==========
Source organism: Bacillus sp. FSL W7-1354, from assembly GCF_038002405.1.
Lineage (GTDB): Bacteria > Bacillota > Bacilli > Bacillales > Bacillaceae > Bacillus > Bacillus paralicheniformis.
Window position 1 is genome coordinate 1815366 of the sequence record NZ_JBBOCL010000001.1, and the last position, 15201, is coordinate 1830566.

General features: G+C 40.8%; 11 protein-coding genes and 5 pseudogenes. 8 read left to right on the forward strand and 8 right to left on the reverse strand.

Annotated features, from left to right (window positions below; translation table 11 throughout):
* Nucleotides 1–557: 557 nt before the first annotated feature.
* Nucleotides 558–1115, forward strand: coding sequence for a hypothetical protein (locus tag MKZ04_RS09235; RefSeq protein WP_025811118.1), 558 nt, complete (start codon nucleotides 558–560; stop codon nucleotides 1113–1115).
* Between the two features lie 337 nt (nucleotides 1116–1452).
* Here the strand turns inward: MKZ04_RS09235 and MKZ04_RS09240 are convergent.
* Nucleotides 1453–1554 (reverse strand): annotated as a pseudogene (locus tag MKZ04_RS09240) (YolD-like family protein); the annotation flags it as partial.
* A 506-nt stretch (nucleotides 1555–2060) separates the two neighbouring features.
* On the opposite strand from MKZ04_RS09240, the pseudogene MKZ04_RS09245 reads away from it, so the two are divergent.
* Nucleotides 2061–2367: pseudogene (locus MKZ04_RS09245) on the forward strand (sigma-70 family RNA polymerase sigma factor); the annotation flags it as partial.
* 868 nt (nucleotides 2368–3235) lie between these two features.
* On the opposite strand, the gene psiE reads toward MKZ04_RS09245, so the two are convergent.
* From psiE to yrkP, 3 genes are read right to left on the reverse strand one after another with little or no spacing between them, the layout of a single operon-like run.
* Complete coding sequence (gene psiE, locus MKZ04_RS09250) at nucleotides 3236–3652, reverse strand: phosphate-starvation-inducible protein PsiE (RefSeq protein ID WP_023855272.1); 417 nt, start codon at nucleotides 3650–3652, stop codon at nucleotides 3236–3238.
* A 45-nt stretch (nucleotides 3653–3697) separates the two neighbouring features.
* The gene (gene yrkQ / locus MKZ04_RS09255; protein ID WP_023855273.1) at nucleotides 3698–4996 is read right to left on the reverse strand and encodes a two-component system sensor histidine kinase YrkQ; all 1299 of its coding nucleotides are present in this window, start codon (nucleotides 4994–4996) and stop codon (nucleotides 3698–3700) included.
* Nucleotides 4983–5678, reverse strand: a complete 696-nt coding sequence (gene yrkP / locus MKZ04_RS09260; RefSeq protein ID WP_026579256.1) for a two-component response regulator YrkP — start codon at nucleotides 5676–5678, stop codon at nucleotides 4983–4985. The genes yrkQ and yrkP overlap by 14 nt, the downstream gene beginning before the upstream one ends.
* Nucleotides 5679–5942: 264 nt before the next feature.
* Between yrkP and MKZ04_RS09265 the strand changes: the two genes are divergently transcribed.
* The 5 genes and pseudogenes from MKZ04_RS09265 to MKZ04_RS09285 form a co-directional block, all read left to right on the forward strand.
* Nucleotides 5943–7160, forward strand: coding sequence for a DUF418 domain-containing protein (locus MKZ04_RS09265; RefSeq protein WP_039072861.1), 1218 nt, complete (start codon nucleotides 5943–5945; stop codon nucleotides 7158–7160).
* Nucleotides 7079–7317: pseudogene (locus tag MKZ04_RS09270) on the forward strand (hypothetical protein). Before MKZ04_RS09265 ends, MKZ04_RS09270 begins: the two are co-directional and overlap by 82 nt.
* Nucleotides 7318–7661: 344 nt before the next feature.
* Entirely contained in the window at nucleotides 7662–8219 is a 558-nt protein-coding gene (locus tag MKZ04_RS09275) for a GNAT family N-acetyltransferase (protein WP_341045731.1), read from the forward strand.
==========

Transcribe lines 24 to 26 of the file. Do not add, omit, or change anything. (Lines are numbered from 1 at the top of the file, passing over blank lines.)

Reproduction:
* Nucleotides 5943–7160, forward strand: coding sequence for a DUF418 domain-containing protein (locus MKZ04_RS09265; RefSeq protein WP_039072861.1), 1218 nt, complete (start codon nucleotides 5943–5945; stop codon nucleotides 7158–7160).
* Nucleotides 7079–7317: pseudogene (locus tag MKZ04_RS09270) on the forward strand (hypothetical protein). Before MKZ04_RS09265 ends, MKZ04_RS09270 begins: the two are co-directional and overlap by 82 nt.
* Nucleotides 7318–7661: 344 nt before the next feature.